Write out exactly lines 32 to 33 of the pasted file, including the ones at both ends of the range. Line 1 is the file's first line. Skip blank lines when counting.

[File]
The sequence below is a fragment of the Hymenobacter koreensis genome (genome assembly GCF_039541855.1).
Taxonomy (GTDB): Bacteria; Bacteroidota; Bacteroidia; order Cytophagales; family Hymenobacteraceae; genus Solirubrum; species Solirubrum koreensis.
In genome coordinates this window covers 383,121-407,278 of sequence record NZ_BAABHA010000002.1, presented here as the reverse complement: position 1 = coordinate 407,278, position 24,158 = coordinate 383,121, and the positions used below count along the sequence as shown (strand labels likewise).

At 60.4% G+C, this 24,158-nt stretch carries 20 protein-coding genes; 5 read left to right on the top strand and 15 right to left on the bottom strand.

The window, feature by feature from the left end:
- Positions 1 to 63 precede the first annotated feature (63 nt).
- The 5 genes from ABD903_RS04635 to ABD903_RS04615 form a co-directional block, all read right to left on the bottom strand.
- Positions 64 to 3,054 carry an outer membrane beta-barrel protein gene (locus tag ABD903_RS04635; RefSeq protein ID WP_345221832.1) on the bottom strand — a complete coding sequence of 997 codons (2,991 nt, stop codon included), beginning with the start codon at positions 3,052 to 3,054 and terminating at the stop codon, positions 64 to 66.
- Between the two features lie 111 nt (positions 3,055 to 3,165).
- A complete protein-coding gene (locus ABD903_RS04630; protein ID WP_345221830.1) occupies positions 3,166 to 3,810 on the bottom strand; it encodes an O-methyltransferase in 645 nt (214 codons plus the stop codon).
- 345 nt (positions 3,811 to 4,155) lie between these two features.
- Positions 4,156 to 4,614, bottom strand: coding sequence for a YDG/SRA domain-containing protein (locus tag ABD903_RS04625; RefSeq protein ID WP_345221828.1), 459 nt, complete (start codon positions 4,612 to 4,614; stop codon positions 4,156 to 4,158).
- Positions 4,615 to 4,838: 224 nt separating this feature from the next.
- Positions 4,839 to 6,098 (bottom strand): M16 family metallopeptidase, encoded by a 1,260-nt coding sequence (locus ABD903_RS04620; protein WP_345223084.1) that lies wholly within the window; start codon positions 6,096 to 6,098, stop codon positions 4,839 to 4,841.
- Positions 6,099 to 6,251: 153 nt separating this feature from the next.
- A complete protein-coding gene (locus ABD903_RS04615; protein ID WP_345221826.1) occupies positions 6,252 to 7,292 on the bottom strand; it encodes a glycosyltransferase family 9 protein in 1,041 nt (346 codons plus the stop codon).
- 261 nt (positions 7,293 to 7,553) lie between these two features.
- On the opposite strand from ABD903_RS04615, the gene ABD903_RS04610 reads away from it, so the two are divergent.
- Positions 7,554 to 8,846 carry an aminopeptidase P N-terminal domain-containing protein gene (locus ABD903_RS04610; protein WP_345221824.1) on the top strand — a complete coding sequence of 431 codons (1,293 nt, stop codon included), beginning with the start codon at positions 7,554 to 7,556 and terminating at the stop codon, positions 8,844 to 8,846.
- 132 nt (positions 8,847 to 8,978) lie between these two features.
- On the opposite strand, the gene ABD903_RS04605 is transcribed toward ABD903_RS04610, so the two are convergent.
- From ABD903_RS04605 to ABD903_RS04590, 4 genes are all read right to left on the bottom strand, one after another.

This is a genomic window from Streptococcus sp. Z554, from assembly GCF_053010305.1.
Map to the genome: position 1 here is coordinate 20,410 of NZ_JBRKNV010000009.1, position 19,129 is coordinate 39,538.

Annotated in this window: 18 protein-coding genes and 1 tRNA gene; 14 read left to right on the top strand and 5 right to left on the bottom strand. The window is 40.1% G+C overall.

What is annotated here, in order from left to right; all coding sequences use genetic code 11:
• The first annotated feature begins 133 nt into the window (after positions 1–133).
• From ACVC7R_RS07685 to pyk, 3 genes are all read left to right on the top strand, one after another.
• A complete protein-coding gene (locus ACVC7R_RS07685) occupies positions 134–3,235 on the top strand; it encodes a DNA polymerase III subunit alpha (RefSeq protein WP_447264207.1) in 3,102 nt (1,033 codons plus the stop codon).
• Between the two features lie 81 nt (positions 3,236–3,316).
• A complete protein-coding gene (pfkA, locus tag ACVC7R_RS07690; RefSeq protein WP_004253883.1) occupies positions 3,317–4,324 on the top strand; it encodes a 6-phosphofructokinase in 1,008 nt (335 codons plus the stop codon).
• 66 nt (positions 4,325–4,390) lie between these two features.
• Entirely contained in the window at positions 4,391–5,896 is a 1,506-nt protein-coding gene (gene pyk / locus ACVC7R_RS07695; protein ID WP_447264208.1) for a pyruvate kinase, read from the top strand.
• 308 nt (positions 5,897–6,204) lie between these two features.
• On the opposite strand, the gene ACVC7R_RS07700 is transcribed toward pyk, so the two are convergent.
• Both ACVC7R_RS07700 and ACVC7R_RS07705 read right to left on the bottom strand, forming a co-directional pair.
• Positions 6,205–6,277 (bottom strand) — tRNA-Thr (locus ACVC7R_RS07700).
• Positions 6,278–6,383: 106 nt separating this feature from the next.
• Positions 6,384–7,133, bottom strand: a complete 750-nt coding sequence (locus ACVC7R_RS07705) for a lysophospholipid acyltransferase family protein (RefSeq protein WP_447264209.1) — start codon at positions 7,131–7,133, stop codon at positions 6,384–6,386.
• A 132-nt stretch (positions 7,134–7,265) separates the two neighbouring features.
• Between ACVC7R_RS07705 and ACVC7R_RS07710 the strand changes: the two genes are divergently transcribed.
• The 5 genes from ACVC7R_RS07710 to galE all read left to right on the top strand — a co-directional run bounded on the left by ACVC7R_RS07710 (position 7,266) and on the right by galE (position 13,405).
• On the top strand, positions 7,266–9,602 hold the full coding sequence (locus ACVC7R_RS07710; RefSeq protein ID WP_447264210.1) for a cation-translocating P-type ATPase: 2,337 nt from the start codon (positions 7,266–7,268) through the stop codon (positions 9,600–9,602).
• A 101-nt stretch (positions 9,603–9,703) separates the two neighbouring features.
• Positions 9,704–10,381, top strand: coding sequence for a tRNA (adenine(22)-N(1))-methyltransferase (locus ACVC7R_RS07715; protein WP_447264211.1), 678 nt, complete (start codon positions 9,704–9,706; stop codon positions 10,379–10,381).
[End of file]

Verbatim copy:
• 66 nt (positions 4,325–4,390) lie between these two features.
• Entirely contained in the window at positions 4,391–5,896 is a 1,506-nt protein-coding gene (gene pyk / locus ACVC7R_RS07695; protein ID WP_447264208.1) for a pyruvate kinase, read from the top strand.